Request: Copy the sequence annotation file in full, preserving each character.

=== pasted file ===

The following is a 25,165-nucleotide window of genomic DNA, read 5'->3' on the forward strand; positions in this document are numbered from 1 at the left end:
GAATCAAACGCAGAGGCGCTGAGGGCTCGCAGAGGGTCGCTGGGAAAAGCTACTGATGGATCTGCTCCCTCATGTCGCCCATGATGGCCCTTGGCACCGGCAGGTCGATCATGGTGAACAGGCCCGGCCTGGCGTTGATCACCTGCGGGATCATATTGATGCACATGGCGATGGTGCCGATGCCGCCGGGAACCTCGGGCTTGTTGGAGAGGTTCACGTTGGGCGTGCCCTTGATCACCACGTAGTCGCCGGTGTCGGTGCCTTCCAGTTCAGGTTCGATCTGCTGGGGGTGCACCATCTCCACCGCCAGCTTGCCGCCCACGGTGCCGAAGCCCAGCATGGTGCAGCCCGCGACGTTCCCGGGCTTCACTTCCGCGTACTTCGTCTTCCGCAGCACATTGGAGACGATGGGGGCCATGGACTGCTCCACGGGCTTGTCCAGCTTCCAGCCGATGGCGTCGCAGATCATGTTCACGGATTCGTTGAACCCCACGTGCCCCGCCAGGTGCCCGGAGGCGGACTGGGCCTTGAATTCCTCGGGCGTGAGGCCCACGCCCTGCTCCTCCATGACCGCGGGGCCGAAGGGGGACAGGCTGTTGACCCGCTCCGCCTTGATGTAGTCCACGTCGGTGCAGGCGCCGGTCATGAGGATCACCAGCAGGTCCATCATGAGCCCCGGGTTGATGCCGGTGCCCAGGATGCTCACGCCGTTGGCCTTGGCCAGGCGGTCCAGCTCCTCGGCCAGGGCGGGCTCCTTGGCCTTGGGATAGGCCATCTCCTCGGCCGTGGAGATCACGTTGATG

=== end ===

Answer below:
The following is a 25,165-nucleotide window of genomic DNA, read 5'->3' on the forward strand; positions in this document are numbered from 1 at the left end:
GAATCAAACGCAGAGGCGCTGAGGGCTCGCAGAGGGTCGCTGGGAAAAGCTACTGATGGATCTGCTCCCTCATGTCGCCCATGATGGCCCTTGGCACCGGCAGGTCGATCATGGTGAACAGGCCCGGCCTGGCGTTGATCACCTGCGGGATCATATTGATGCACATGGCGATGGTGCCGATGCCGCCGGGAACCTCGGGCTTGTTGGAGAGGTTCACGTTGGGCGTGCCCTTGATCACCACGTAGTCGCCGGTGTCGGTGCCTTCCAGTTCAGGTTCGATCTGCTGGGGGTGCACCATCTCCACCGCCAGCTTGCCGCCCACGGTGCCGAAGCCCAGCATGGTGCAGCCCGCGACGTTCCCGGGCTTCACTTCCGCGTACTTCGTCTTCCGCAGCACATTGGAGACGATGGGGGCCATGGACTGCTCCACGGGCTTGTCCAGCTTCCAGCCGATGGCGTCGCAGATCATGTTCACGGATTCGTTGAACCCCACGTGCCCCGCCAGGTGCCCGGAGGCGGACTGGGCCTTGAATTCCTCGGGCGTGAGGCCCACGCCCTGCTCCTCCATGACCGCGGGGCCGAAGGGGGACAGGCTGTTGACCCGCTCCGCCTTGATGTAGTCCACGTCGGTGCAGGCGCCGGTCATGAGGATCACCAGCAGGTCCATCATGAGCCCCGGGTTGATGCCGGTGCCCAGGATGCTCACGCCGTTGGCCTTGGCCAGGCGGTCCAGCTCCTCGGCCAGGGCGGGCTCCTTGGCCTTGGGATAGGCCATCTCCTCGGCCGTGGAGATCACGTTGATG